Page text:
We put the clocks forward last night. It’s now Summer Time! However, nature is thinking otherwise and from flowering crocus, snowdrops and wild Hepatica nobilis (blåveis) everything is white this morning!
Monthly Archives: March 2020
27th March Veggies from the garden
Tonight we made a quiche (eggepai) with these vegetables:
Allium nutans (Siberian nodding onion)
Allium cernuum (nodding onion / prærieløk)
Dystaenia takesimana (Giant Ulleung Celery)
Brassica oleracea (Perennial kale / flerårige kål)
Alliaria petiolata (hedge garlic / løkurt)
Angelica archangelica (Voss Angelica / Vossakvann)
Myrrhis odorata (Sweet cicely / spansk kjørvel)
Tragopogon pratensis shoots ( Jack-go-to-bed-at-noon / geitskjegg)
Carum carvi (caraway / karve)
Aegopodium podograria (ground elder / skvallerkål)
Hablitzia tamnoides (Caucasian spinach / stjernemelde)
Taraxacum officinale (dandelion / løvetann)
Rumex acetosa (sorrel / engsyre)
Smyrnium olusatrum (Alexanders / sorte løpstikke)
Mauka in Malvik, Bergen and Belgium
(Norsk forklaring nedenfor)
Mauka (Mirabilis expansa) is a root vegetable grown, amongst others by the Maukallajta Indians in the Andes and I cultivated it for the first and only time outdoors in Malvik in 2012 with seed from Owen Smith … and it grew vigorously laterally (therefore the epithet expansa) and I even got a harvest! Unfortunately, I can’t remember tasting the roots and think that they simply rotted in store before I could try them. But, I did eat the leaves in a salad.
Below you will find an album of pictures from my trial in 2012 (I later tried twice with seeds from Bergen Botanical Garden but did not get germination). In Bergen Botanical Garden, I saw a lush plant at Milde on October 22, 2014 (in the collection of vegetables from the Andes) and the next day I was surprised to find it in the rock garden at the Museumsplassen (pictures from Bergen are in a separate album below)!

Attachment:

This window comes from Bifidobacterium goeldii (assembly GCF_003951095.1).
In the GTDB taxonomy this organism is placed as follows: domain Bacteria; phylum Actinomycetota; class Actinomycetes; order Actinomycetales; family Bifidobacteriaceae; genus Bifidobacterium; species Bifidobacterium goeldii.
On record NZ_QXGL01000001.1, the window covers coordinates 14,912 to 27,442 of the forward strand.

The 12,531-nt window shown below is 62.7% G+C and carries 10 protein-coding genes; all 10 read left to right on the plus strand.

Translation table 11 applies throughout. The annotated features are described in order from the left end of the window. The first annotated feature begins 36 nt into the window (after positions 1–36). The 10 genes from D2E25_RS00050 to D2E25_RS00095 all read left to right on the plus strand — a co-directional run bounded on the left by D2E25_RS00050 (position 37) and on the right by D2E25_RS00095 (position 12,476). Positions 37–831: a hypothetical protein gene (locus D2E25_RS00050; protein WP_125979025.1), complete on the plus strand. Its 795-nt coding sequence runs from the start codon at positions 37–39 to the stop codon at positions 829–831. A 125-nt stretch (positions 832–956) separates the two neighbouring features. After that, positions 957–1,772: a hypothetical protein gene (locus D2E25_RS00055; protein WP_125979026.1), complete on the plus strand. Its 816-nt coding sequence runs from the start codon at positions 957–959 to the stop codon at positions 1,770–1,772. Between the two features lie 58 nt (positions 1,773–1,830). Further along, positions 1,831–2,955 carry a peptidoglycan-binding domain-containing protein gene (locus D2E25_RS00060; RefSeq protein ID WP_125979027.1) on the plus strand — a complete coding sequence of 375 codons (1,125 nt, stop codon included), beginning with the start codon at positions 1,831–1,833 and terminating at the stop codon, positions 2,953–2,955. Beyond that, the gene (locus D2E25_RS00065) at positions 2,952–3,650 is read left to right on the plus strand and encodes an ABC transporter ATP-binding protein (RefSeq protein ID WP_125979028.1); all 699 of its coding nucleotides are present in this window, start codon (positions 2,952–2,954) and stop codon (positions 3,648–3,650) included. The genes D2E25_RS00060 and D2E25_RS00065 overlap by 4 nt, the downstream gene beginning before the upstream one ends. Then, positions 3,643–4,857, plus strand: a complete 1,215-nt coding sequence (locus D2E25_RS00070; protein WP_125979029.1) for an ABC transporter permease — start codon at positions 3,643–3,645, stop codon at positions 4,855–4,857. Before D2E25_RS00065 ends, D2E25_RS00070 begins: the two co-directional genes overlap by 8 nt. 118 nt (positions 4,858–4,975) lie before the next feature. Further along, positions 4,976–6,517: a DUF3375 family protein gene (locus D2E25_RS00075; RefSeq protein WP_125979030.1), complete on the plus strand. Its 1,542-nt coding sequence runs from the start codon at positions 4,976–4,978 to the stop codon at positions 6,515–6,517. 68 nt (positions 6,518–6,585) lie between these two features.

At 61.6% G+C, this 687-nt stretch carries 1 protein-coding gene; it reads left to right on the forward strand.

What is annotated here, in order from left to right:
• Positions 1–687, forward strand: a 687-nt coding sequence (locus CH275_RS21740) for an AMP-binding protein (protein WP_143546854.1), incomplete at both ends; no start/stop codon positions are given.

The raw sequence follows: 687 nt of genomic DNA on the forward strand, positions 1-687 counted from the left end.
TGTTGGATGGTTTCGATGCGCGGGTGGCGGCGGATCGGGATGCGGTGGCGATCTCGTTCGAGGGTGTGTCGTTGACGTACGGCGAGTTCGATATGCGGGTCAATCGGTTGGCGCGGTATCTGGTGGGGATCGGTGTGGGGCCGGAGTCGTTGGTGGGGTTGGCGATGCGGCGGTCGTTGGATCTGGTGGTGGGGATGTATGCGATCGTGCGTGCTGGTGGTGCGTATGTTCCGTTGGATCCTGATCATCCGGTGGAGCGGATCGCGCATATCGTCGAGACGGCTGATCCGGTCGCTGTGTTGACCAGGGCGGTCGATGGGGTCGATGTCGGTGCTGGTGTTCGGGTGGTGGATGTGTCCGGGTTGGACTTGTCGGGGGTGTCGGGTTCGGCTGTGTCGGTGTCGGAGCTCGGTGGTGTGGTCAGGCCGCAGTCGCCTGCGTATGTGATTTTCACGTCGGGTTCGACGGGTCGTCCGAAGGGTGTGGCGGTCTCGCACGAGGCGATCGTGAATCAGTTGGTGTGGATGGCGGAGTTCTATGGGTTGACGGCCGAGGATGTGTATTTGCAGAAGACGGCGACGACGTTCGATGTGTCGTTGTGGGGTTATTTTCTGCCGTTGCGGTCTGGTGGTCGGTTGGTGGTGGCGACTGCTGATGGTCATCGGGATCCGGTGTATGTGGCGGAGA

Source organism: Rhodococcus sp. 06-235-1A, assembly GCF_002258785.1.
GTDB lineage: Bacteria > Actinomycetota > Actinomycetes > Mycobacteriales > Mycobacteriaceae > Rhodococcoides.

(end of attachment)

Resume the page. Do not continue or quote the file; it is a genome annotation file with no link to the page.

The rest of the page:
Norsk: Mauka (Mirabilis expansa) er en rotgrønnsak dyrket bl.a. av Maukallajta indianerne i Andesfjellene og jeg dyrket den for første og eneste gang på friland i Malvik i 2012…og den vokste utrolig mye sideveis (derfor epiteten expansa) og jeg fikk faktisk noe å høste (jeg hadde ingen tro etter dårlige erfaringer med andre planter fra Andesfjellene)! Jeg kan dessverre ikke huske at jeg smakte på røttene og tror at de rett og slett råtnet før jeg kunne prøve. Men, jeg spiste bladene i en salat.
Nedenfor finner dere bilder fra mitt forsøk i 2012 (jeg prøvde senere to ganger med frø fra Bergen Botaniske Hage, men fikk ingen spiring). I Bergen har jeg sett en frodig plante på Milde 22. oktober 2014 (i samlingen av grønnsaker fra Andesfjellene) og neste dag var jeg overrasket å finne den i fjellhagen på Museumsplassen (bilder fra Bergen i en separat album nedenfor!
I first saw Mauka in the “flesh” on 10th October 2008 when I visited Frank van Keirbilck’s garden in Scheldewindeke, Belgium (I met Frank and mauka through the Homegrown Goodness forum). I call his garden “Andes in Flanders)! Here are a couple of pictures from Frank’s garden that day:
Pictures from Bergen in 2014:
25th March Veggies
These delicious fresh perennial vegetables were added tonight’s dal towards the end
Aegopodium podograria (ground elder; skvallerkål)
Allium cernuum (nodding onion; prærieløk)
Brassica oleracea (perennial kale; flerårige kål)
Ficaria verna (lesser celandine; vårkål)
Alliaria petiolata (garlic mustard; løkurt)
Hablitzia tamnoides (Caucasian spinach; stjernemelde)
Taraxacum officinale ( dandelion; løvetann) Forced and blanched in the cellar with flower buds now forming